January 22, 2016 by T. Gregory Argall
I was recently tapped to (voluntarily) participate in challenge game in the world of Facebookery. The ultimate goal of the game is to share music and thoughts on how wonderful the music is. As an added bonus, there is the possibility that you might introduce someone to a song that hadn’t heard before. So I jumped at the chance.
Seven Days Of Epic Tunes is exactly what the name implies; the nominated person (in this case me) shares one song each day for seven days and the songs in question must be epic. The interpretation of what makes a song epic was left entirely up to me. Being a writer, I went with the classic definition: “noting or pertaining to a long poetic composition in which a series of great achievements or events is narrated in elevated style.”
Basically, if the song tells a good story, it’s an epic tune to me.
For me the real challenge was that it was only seven. There are so many more songs that I also wanted to include.
Here are my song choices and comments from the last seven days.
For Day One I’ve chosen Rosalita by Bruce Springsteen and the E Street Band, the master of musical storytelling. There is so much going on in this song, both musically and lyrically, all strung together on a single thread of “I just want to be with you, Rosie.” As the music swoops and glides, the words create incredibly detailed images. The whole song is an amazing construction of epicness and defined Springsteen as a creative powerhouse.
When you start reading a novel, the first chapter is so important. It needs to grab you right away, pique your interest, make you want to keep reading. The first chapter should give you a sense of the author’s writing style, give you just enough information that you want to know what happens next, but not so much that the rest of the story becomes predictable. And it needs to start you on a journey that you want see through to the end.
As side one / track one, Five Years is the first chapter of David Bowie’s concept album The Rise And Fall Of Ziggy Stardust And The Spiders From Mars. The first time I heard this song, back when I was just discovering the magic of Bowie’s mind, I was hooked, I wanted to hear the rest of the album. I needed to hear it.
Starting out in a flat voice almost devoid of emotion, he easily (and without you really noticing) transitions to a voice dripping with emotion, the raw, jagged kinds that hurt; shame, regret, anger, pain, sorrow, resentment, despair. And near the end, if you listen closely, you can hear in Bowie’s voice the sort of feeling you get when you are afraid to hope.
That’s an emotion we don’t even have a name for, and he conveyed it in a song.
That, my friends, is epic.
I Wish was Stevie Wonder’s ode to the wild and carefree days of childhood. He does some wonderfully creative things with syllable cadence as he sings this song, at times even splitting words over two lines. It’s a weird tactic and he makes it work, letting clever lyrics supports a grooving melody.
Forget Bruno Mars and that other dude. This is the uptown funk you want and need.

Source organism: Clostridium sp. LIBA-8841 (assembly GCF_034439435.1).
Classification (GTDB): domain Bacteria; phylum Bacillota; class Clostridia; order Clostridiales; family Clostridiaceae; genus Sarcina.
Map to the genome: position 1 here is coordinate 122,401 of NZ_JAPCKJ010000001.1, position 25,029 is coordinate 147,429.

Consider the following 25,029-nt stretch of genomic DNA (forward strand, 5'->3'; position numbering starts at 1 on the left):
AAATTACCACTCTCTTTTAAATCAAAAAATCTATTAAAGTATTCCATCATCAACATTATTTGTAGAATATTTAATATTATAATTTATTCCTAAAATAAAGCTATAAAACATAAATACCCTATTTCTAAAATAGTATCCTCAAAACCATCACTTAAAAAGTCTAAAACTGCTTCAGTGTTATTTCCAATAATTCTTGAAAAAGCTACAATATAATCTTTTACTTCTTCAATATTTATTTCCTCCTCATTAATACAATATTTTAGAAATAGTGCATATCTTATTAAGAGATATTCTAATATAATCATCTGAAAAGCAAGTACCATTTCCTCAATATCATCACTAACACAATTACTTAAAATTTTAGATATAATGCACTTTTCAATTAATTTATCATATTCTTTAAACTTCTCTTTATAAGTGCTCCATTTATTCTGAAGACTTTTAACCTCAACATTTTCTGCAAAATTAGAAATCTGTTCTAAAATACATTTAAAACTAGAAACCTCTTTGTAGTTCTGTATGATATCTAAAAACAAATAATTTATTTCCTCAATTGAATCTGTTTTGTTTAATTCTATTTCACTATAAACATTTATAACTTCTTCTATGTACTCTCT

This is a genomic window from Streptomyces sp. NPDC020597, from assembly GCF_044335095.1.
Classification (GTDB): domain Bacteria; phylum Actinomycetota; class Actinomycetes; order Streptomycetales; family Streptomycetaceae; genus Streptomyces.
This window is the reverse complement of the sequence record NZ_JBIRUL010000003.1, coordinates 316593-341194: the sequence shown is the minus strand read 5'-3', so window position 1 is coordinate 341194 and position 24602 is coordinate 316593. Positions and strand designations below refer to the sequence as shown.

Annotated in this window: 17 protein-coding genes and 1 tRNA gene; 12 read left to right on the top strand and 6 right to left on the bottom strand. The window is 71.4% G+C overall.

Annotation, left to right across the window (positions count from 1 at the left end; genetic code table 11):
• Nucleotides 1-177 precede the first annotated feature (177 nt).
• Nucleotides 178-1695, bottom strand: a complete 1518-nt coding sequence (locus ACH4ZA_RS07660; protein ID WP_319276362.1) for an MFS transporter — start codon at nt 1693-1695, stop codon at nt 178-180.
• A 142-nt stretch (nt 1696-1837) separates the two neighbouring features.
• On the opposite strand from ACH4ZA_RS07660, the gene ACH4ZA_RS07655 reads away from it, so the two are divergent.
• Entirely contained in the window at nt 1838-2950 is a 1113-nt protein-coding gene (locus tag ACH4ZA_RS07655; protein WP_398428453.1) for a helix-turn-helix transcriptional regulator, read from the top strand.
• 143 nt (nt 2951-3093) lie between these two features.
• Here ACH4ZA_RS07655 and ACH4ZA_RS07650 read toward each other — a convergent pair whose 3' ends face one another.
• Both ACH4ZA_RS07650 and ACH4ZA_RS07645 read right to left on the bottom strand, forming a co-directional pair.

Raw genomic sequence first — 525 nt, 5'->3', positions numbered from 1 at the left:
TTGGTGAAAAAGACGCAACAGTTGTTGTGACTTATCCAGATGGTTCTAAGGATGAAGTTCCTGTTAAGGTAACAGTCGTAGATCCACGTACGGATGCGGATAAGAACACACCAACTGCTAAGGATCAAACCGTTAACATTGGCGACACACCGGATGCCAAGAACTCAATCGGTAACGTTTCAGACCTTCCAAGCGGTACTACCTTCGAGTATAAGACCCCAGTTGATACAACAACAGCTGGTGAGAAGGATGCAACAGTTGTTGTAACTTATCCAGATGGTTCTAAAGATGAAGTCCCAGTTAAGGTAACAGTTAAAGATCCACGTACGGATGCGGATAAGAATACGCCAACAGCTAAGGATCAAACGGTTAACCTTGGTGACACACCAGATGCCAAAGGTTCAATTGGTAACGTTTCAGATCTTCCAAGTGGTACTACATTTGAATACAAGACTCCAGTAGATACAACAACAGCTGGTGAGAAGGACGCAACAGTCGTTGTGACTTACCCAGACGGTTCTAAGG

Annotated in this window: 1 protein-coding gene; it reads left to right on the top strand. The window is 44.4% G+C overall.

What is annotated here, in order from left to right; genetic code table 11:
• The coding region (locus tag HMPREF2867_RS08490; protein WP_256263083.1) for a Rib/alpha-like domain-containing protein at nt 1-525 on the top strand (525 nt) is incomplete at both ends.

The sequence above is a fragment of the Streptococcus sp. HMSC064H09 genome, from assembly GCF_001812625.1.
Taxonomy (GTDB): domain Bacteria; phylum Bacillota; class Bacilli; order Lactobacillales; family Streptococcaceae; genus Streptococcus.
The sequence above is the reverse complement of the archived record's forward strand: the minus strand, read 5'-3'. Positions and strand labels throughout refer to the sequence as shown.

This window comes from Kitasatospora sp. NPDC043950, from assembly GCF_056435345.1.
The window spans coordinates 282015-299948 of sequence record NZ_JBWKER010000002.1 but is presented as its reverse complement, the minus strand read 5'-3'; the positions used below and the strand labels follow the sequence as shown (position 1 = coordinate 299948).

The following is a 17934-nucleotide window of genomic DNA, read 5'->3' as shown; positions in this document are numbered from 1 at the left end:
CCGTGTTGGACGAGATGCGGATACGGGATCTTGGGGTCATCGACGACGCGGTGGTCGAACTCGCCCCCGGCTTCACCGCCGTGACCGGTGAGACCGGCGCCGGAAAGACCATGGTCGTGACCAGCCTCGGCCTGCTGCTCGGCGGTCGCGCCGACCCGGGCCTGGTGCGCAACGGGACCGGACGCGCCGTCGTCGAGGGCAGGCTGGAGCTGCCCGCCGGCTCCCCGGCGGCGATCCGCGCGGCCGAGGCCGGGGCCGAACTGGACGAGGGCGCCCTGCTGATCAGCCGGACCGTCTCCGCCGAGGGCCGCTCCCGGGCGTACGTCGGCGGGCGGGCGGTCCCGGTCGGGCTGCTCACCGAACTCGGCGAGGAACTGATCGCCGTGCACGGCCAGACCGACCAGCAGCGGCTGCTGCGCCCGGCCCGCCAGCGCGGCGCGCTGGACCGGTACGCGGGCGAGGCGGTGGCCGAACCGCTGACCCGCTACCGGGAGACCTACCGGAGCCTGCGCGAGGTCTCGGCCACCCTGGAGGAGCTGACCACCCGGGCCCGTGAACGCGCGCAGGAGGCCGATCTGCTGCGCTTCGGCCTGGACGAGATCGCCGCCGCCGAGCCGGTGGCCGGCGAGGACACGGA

Inspired by Richard Foster’s speculative fiction short story “A Nice Morning Drive” published in Road and Track magazine, Red Barchetta by Rush is a fantastic example of musical storytelling. A stand out track on a stand out album from a stand out band, this song showcases the diverse and wide ranging musicality of all three members of Rush. Neil Peart’s lyrics paint a brilliant picture of an illicit car ride in an era with stringent restrictions on vehicular travel as the music drives the excitement of the chase and eventual escape. Listening to the song, you can almost feel the wind against your face as the car races along the country road.
Recorded in one take, Rapper’s Delight by The Sugar Hill Gang was the first rap single to chart on the Billboard Top 40, and set the standard for early hip hop.
Also, it’s just fun.
I’m sharing the full-length 12″ single version, nearly fifteen minutes. There are several different “slice of life” stories, everything from trying to pick up women to suffering food poisoning. As an added bonus in this video, check out the 1979 fashions in the Soul Train dance clips.
I also included this for fun…
With the arguable exception of maybe three songs, every song Harry Chapin ever recorded was a story. He could write a full-length novel as a five minute song and leave you moved and weeping at the end. He was a master storyteller armed with a guitar.
His marginally fictionalized account of Eugene Sesky’s tragic 1965 misadventure took on a life of its own through live performances. I’m sharing today the version of 30,000 Pounds Of Bananas by Harry Chapin taken from his Greatest Stories Live album. It’s a fantastic album and if you are not familiar with it, I recommend you become familiar with it. But this particular song is notable because the telling of the story becomes a story in itself.
I’m finishing my seven days by delving into the same catalogue I started with; The Boss.
Jungleland by Bruce Springsteen and the E Street Band is another showcase of not only Springsteen’s phenomenal storytelling skills but also the incredible talent in that band. Intriguing characters with colourful names and simple hopes and dreams, matched with music so poetic and dramatic. It’s incredibly moving to just listen and let the words flow through you. Sit back and let the story tell itself to you.
“…And the poets down here don’t write nothing at all; They just stand back and let it all be.”
Try to be nice to each other.